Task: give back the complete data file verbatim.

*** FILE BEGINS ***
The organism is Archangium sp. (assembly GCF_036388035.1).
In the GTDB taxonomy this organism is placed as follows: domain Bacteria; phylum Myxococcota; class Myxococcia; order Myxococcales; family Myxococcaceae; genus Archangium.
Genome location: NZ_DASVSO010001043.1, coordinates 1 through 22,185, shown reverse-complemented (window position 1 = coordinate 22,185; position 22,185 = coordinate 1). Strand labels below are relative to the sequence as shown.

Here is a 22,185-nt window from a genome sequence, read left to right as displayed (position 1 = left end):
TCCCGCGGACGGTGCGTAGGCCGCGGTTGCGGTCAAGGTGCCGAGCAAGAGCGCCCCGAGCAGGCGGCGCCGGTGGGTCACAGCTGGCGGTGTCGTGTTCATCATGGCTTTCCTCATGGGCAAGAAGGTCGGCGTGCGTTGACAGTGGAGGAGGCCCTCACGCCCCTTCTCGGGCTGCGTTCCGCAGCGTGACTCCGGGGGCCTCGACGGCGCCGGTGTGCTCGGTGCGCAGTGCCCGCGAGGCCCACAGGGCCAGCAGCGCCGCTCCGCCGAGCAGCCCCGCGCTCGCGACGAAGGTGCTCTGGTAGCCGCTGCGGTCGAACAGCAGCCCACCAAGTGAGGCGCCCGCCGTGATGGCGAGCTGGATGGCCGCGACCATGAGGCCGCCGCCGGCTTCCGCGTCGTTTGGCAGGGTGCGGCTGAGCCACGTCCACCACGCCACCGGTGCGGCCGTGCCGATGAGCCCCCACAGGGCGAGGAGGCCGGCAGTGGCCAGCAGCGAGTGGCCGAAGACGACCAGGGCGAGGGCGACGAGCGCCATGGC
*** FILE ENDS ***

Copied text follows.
The organism is Archangium sp. (assembly GCF_036388035.1).
In the GTDB taxonomy this organism is placed as follows: domain Bacteria; phylum Myxococcota; class Myxococcia; order Myxococcales; family Myxococcaceae; genus Archangium.
Genome location: NZ_DASVSO010001043.1, coordinates 1 through 22,185, shown reverse-complemented (window position 1 = coordinate 22,185; position 22,185 = coordinate 1). Strand labels below are relative to the sequence as shown.

Here is a 22,185-nt window from a genome sequence, read left to right as displayed (position 1 = left end):
TCCCGCGGACGGTGCGTAGGCCGCGGTTGCGGTCAAGGTGCCGAGCAAGAGCGCCCCGAGCAGGCGGCGCCGGTGGGTCACAGCTGGCGGTGTCGTGTTCATCATGGCTTTCCTCATGGGCAAGAAGGTCGGCGTGCGTTGACAGTGGAGGAGGCCCTCACGCCCCTTCTCGGGCTGCGTTCCGCAGCGTGACTCCGGGGGCCTCGACGGCGCCGGTGTGCTCGGTGCGCAGTGCCCGCGAGGCCCACAGGGCCAGCAGCGCCGCTCCGCCGAGCAGCCCCGCGCTCGCGACGAAGGTGCTCTGGTAGCCGCTGCGGTCGAACAGCAGCCCACCAAGTGAGGCGCCCGCCGTGATGGCGAGCTGGATGGCCGCGACCATGAGGCCGCCGCCGGCTTCCGCGTCGTTTGGCAGGGTGCGGCTGAGCCACGTCCACCACGCCACCGGTGCGGCCGTGCCGATGAGCCCCCACAGGGCGAGGAGGCCGGCAGTGGCCAGCAGCGAGTGGCCGAAGACGACCAGGGCGAGGGCGACGAGCGCCATGGC